An Embarrassing Time
| American Journalism Review
| From AJR, September 1998|
An Embarrassing Time
By Christopher Callahan
Christopher Callahan is associate dean of the Philip Merrill College of Journalism at the University of Maryland and a senior editor of AJR.
W ALTER ISAACSON GUSHED ABOUT Time's latest ``great adventure"--a journalistic collaboration with corporate partner CNN.
In a full-page To Our Readers column in the June 15 issue, the magazine's managing editor trumpeted ``with terrific pride" a freshly minted TV newsmagazine that promised to be ``a smart marriage of print and television journalism."
Instead, the inaugural broadcast of ``NewsStand: CNN & Time" quickly degenerated into one of the biggest journalistic embarrassments in the news weekly's 75-year history.
Time and CNN had launched an earlier version of their ``journalistic experiment" in March 1997, called ``Impact: CNN and Time on Special Assignment." Time reporters and editors produced ``Impact" segments throughout the show's 15 months on air. But ``NewsStand" premiered in June with a new twist on Time Warner's foray into the media synergy game: lengthy CNN-reported stories published in Time. And the first was a blockbuster--the tale of clandestine U.S. commandos secretly dropping deadly sarin nerve gas to kill American defectors in Laos at the height of the Vietnam War.
It took CNN producers eight months to assemble the Operation Tailwind story; Time editors had the print version of the story for less than two weeks before it went to press.
The Time story, written by April Oliver, the CNN producer who led the charge on the Operation Tailwind investigation, was given to John F. Stacks, one of three executive editors at the magazine. Stacks also received a rough cut of the TV segment and a 156-page briefing book put together by Oliver and CNN senior producer Jack Smith. Stacks, who had worked on ``Impact" stories, substantially rewrote Oliver's draft, transforming it into a magazine article--but he did not tone down the story's explosive charges.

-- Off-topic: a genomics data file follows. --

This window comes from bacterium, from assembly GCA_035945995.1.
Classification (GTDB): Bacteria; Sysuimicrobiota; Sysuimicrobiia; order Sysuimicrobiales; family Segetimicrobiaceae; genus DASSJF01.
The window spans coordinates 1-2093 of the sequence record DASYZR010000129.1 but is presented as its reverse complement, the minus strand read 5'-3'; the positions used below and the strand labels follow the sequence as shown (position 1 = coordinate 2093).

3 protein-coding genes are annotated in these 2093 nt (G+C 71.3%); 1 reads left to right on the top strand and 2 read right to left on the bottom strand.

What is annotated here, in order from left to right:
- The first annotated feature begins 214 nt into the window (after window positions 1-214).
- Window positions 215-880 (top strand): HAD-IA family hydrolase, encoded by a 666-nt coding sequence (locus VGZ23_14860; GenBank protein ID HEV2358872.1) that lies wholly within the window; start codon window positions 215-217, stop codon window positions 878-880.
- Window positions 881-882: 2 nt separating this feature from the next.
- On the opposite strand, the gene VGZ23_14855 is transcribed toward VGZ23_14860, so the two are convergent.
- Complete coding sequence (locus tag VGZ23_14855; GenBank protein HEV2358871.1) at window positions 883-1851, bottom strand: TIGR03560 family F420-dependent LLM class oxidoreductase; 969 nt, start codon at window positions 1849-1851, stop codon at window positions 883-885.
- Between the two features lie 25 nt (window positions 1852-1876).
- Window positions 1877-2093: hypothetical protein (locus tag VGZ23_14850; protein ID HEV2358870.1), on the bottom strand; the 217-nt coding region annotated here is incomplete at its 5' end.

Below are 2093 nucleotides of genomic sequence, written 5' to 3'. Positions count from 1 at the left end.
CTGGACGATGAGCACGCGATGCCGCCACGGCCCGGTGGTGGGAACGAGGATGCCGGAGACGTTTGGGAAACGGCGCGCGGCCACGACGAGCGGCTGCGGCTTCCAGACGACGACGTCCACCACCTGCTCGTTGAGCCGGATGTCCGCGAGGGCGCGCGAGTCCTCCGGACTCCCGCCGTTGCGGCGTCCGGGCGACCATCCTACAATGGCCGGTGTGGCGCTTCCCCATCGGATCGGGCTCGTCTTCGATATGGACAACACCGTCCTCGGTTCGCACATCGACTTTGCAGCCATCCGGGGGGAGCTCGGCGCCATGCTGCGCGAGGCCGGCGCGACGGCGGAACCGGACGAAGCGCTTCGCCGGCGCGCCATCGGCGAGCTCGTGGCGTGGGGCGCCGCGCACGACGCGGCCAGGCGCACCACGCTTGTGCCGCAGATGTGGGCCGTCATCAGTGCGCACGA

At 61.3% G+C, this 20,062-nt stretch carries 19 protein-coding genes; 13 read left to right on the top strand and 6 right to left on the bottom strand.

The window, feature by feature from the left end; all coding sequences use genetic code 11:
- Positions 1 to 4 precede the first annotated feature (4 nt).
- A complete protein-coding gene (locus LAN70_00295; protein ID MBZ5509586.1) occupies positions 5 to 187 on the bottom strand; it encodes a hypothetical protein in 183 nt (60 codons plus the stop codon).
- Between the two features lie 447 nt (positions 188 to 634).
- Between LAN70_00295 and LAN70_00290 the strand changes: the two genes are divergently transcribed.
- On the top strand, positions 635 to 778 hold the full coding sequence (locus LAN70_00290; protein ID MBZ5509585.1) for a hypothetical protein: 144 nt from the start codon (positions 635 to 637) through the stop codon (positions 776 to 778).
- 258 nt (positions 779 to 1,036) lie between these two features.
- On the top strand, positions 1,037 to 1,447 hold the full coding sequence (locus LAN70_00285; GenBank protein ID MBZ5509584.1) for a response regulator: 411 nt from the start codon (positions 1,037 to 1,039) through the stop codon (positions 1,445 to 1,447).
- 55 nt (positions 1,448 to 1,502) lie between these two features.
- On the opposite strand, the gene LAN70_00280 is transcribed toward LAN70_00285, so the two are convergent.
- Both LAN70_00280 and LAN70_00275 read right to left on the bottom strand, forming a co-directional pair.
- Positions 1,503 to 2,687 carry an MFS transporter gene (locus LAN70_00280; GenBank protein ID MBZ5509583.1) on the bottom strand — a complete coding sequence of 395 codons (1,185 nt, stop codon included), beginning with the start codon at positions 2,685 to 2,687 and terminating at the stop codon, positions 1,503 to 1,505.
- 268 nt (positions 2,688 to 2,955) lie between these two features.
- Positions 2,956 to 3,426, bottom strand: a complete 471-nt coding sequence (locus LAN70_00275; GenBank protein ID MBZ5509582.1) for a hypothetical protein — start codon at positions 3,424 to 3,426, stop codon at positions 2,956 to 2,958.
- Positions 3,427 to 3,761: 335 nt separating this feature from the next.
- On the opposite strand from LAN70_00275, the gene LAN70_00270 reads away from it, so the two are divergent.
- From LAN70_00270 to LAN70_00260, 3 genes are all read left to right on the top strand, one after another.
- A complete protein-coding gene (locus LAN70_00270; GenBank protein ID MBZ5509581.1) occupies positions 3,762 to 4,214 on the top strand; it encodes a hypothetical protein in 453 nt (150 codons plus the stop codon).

Stacks says he was swayed by the detailed briefing book. ``It was a very convincing document," he says. The briefing book later was described as ``a piece of advocacy" by Floyd Abrams, the lawyer hired by CNN to investigate the story.
Before leaving town three days before Time's Saturday deadline, Stacks sent the edited story and the TV script to the Washington bureau for feedback. He handed the story off to Time senior foreign correspondent Johanna McGeary in New York for a second edit.
Veteran Pentagon correspondent Mark Thompson and Deputy Washington Bureau Chief J.F.O. McAllister voiced concerns about ``the substance and the sources and the evidence of the story," says Time Washington Bureau Chief Michael Duffy. Some changes were made, Duffy says, but he declined to talk about the bureau's problems with the story and refused to allow others in the bureau to discuss them.